who can afford new convertibles seldom enjoy
them far from urban sprawl. Soft tops are
extremely rare here. All it takes is a knife. Slit,
slit. In you go.
In Sarajevo, our host, Morgan Sowden, is
an English expat who came to the Balkans in
1995 with the idea of starting an Internet cafe
in a war zone. By the time it opened, the war
was over. But the cafe became a hangout,
drawing UN officials, journalists, and foreigners eager for java, talk, and Web access.
Sowden sounds a tad irked when I refer to
coastal Croatia as the new Riviera.
"It's not a Riviera. It is a spectacular place.
Very clean."
That tag does seem like a real-estate gimmick fostered on the coastal region by developers and promoters trying to sell prime
seafront and bus tours. But plenty of Croa tians
have bought into it. The people up here are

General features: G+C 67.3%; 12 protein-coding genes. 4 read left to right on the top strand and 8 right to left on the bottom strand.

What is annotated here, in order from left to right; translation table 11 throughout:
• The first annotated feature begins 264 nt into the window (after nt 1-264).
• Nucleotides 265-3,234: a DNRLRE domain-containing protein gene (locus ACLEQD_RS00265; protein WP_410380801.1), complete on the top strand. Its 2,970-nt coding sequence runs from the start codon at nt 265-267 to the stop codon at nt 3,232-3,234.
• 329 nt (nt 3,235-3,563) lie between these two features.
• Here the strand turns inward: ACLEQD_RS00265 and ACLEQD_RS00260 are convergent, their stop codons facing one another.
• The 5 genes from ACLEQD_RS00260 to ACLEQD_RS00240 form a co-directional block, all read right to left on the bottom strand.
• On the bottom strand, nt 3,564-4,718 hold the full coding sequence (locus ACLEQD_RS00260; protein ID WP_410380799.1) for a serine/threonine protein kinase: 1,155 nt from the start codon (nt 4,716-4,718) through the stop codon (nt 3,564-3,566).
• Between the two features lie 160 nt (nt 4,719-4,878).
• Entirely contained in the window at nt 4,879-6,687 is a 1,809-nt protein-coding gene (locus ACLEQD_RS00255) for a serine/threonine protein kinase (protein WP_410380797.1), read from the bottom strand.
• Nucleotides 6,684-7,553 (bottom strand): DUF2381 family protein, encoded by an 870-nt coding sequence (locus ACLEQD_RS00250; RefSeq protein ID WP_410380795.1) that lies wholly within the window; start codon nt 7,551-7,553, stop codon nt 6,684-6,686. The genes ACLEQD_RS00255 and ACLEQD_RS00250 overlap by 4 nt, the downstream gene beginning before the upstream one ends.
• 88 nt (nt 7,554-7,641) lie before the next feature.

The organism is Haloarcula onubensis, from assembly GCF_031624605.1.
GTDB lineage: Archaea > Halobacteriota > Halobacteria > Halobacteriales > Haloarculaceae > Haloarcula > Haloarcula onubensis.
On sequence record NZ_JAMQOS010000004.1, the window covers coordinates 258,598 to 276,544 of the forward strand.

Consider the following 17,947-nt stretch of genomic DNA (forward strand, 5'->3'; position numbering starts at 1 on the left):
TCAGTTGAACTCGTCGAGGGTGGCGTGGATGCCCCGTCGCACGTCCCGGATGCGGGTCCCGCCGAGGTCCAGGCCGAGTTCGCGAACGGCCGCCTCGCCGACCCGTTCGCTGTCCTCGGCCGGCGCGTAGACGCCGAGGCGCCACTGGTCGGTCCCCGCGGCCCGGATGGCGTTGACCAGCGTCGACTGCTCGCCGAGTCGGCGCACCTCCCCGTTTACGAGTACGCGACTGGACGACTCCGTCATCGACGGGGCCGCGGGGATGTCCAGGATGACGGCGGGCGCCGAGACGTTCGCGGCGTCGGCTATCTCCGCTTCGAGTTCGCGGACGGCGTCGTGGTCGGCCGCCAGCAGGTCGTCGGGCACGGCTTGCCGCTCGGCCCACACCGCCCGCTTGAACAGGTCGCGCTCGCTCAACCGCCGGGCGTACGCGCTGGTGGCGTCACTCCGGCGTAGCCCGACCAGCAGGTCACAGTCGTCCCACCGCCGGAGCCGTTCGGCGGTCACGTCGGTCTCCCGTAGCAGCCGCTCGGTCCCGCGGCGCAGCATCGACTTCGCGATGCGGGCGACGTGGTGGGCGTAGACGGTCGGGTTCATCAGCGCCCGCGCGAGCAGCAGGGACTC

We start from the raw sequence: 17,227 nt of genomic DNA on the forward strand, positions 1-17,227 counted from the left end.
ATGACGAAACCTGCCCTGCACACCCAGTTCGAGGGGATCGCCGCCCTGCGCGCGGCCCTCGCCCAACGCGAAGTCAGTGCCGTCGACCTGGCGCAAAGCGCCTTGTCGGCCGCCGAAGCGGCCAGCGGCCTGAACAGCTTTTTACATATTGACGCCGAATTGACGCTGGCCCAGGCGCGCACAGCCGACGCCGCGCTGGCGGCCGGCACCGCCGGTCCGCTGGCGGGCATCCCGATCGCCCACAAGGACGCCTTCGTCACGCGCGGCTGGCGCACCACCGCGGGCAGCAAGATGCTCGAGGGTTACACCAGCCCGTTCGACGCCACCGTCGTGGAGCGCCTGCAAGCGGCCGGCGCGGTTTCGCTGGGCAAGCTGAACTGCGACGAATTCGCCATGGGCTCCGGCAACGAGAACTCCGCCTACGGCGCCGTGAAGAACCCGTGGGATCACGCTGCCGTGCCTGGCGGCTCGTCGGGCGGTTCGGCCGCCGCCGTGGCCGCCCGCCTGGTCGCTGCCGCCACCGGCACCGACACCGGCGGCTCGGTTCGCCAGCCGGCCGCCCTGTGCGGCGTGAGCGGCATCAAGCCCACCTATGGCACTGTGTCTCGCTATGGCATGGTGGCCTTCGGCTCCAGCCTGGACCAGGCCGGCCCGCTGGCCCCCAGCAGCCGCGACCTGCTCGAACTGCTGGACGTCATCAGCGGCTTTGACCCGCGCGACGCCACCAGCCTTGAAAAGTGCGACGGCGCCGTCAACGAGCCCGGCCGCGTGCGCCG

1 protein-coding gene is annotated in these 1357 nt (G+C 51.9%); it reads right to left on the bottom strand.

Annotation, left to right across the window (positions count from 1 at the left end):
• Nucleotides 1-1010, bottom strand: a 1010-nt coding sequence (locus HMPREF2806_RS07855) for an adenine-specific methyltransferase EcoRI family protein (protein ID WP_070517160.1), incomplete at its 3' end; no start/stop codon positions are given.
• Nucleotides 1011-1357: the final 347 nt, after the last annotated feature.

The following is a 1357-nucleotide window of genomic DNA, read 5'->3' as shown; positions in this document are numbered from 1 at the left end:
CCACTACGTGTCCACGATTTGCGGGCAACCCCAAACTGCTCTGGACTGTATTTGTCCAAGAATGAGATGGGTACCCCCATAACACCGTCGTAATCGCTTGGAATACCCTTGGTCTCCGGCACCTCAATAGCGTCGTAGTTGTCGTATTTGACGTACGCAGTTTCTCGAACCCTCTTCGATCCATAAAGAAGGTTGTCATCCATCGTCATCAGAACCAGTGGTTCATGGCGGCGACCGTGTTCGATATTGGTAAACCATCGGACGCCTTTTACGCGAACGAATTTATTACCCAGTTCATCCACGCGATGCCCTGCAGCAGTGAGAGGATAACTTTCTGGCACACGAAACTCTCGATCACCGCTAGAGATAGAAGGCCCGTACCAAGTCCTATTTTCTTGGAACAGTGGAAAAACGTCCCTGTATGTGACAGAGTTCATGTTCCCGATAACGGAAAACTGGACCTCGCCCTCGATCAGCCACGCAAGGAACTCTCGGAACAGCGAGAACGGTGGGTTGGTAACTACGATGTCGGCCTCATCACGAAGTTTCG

different, Sowden says. "Bosnians and Serbs
still shoot off their guns at weddings."
At breakfast, from a city overlook, it
appears that they've also buried a lot of dead
below us.
umerous cemeteries are packed
with white crosses. In the distance are
minarets. "Today," Sowden says, alluding to
the city's tense mix of Muslims, Christians,
and Orthodox, "everyone here wants to trade.
They just don't want to live together."
Leaving Sarajevo for the coast, Newton and
I pass through a roadscape of postmodern eye
trash, tacky service buildings, and bullet-ridden
reminders of ethnic cleansing. In the daylight,
Bosnia looks scared and exploited. But soon we
are driving through a spectacular gorge alongside a green river. An Islamic settlement is